■ Chronicle News Staff
Why not discard intermediaries, all with hidden agendas in the raised curb median on an eight-mile stretch of Florida Avenue/Highway 74 and get the real feeling for this project from the residents of Hemet.
During the last several weeks, a number of citizens purporting to represent various segments of the overall population regarding the Florida Avenue median have expressed their opinions either in favor of or against the project. When Caltrans was confronted with the accusation that they have not involved the city sufficiently in the process, the state agency claims to have been in contact with city authorities since 2013.
A “great project”
Back then, Traffic Commission Chairman Steve Covington reportedly told Caltrans officials, “I think in the end we can have a great project if you keep working with us; we want to be a partner with you in this and make it the best for our community and the citizens.” Covington added that it’s the city that will have to live with the project, so its input is important.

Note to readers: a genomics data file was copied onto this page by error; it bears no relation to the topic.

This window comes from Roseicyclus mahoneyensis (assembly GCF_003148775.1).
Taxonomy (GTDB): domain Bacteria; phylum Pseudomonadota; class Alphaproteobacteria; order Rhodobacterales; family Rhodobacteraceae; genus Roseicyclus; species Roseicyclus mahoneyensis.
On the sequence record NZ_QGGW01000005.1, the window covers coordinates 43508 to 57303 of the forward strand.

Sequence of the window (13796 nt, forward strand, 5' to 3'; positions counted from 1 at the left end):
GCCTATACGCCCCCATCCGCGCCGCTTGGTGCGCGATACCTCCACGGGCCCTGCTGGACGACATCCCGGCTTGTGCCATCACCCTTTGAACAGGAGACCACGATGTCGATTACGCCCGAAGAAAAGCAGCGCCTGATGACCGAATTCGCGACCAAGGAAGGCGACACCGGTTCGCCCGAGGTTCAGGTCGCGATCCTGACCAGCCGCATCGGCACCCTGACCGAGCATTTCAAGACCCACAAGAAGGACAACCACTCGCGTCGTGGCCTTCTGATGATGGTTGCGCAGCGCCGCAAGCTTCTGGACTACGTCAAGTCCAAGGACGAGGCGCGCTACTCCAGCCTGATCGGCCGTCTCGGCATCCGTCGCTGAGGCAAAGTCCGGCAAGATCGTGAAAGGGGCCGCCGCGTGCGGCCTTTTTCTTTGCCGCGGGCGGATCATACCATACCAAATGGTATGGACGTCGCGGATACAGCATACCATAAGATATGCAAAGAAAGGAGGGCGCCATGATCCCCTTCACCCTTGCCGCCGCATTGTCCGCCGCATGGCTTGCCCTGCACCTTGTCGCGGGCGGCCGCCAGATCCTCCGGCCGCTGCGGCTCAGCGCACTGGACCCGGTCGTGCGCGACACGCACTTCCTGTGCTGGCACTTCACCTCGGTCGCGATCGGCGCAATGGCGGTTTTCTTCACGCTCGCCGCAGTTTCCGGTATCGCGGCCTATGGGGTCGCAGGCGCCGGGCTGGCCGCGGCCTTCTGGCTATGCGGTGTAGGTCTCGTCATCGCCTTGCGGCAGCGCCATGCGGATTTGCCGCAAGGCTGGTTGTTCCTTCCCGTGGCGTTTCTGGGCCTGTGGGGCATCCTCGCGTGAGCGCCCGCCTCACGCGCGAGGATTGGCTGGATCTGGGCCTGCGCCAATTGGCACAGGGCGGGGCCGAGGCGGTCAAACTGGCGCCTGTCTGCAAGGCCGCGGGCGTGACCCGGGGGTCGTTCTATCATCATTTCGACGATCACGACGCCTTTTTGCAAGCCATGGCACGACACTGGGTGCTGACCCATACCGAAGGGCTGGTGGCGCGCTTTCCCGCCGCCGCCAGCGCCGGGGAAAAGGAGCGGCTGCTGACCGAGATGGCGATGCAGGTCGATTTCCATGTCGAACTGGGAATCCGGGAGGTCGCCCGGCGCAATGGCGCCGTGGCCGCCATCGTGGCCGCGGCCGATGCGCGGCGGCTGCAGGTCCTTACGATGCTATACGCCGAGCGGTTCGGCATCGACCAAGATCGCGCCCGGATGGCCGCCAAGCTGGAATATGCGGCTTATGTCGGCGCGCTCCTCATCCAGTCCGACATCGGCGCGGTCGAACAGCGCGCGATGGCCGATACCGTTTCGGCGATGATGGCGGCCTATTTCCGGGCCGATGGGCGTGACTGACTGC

City officials have since expressed consternation that Caltrans has not developed any new traffic studies to back up their assertion that the project is necessary in order to make the road safer.
Whenever there’s a conflict over a public works project affecting all of the motorists that pass along Florida Avenue, either to access a business that they customarily patronize, or simply to get from here to there on Florida, you really should get input from the residents.
A simple referendum where every citizen who wants his or her voice heard on the matter could be held with few resources save for the collective will to put enough muscle behind it to learn the pros and cons of the issue.
Reasonable business owners who feel their interests will be affected by the median should organize the referendum and give the citizens the opportunity to vote on the issue. Never mind the City Council.
No single person, or even a group of individuals claiming that they speak for the best interests of the community, should have the power to make or break a project such as the Florida Raised Median. This power belongs to the people who use the avenue to shop, take their children to school, go to church and work and many other activities. Removing the fire lane that is contemplated in the project is probably not in the best interests of the community.
Stop wasting time arguing for or against and allow the citizens to send a message to Caltrans and the City Council that only the people have the power to decide the issue.